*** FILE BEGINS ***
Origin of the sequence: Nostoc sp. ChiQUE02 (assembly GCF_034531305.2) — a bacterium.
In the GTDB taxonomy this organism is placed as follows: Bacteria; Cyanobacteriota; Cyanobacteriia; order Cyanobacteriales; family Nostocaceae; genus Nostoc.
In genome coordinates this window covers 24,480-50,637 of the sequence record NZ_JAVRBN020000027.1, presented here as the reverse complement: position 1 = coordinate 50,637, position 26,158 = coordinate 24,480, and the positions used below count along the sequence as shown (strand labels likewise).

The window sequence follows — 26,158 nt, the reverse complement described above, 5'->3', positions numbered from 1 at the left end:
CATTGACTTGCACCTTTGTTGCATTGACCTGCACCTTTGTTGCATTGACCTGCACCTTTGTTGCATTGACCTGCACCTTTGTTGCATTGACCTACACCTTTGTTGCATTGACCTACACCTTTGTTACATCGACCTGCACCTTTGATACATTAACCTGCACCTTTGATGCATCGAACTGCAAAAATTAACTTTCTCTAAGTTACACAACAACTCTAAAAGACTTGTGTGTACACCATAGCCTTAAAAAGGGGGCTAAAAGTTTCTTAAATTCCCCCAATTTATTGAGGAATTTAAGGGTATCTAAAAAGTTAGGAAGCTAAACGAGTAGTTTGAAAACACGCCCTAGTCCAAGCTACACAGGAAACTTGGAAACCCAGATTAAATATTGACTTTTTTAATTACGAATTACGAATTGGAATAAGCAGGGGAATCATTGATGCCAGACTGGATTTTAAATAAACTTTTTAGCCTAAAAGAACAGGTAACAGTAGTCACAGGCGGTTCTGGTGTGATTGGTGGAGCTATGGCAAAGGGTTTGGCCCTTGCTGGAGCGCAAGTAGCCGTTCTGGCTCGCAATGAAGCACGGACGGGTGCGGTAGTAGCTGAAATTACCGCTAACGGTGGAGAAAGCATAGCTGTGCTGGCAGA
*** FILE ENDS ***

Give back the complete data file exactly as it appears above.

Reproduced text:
Origin of the sequence: Nostoc sp. ChiQUE02 (assembly GCF_034531305.2) — a bacterium.
In the GTDB taxonomy this organism is placed as follows: Bacteria; Cyanobacteriota; Cyanobacteriia; order Cyanobacteriales; family Nostocaceae; genus Nostoc.
In genome coordinates this window covers 24,480-50,637 of the sequence record NZ_JAVRBN020000027.1, presented here as the reverse complement: position 1 = coordinate 50,637, position 26,158 = coordinate 24,480, and the positions used below count along the sequence as shown (strand labels likewise).

The window sequence follows — 26,158 nt, the reverse complement described above, 5'->3', positions numbered from 1 at the left end:
CATTGACTTGCACCTTTGTTGCATTGACCTGCACCTTTGTTGCATTGACCTGCACCTTTGTTGCATTGACCTGCACCTTTGTTGCATTGACCTACACCTTTGTTGCATTGACCTACACCTTTGTTACATCGACCTGCACCTTTGATACATTAACCTGCACCTTTGATGCATCGAACTGCAAAAATTAACTTTCTCTAAGTTACACAACAACTCTAAAAGACTTGTGTGTACACCATAGCCTTAAAAAGGGGGCTAAAAGTTTCTTAAATTCCCCCAATTTATTGAGGAATTTAAGGGTATCTAAAAAGTTAGGAAGCTAAACGAGTAGTTTGAAAACACGCCCTAGTCCAAGCTACACAGGAAACTTGGAAACCCAGATTAAATATTGACTTTTTTAATTACGAATTACGAATTGGAATAAGCAGGGGAATCATTGATGCCAGACTGGATTTTAAATAAACTTTTTAGCCTAAAAGAACAGGTAACAGTAGTCACAGGCGGTTCTGGTGTGATTGGTGGAGCTATGGCAAAGGGTTTGGCCCTTGCTGGAGCGCAAGTAGCCGTTCTGGCTCGCAATGAAGCACGGACGGGTGCGGTAGTAGCTGAAATTACCGCTAACGGTGGAGAAAGCATAGCTGTGCTGGCAGA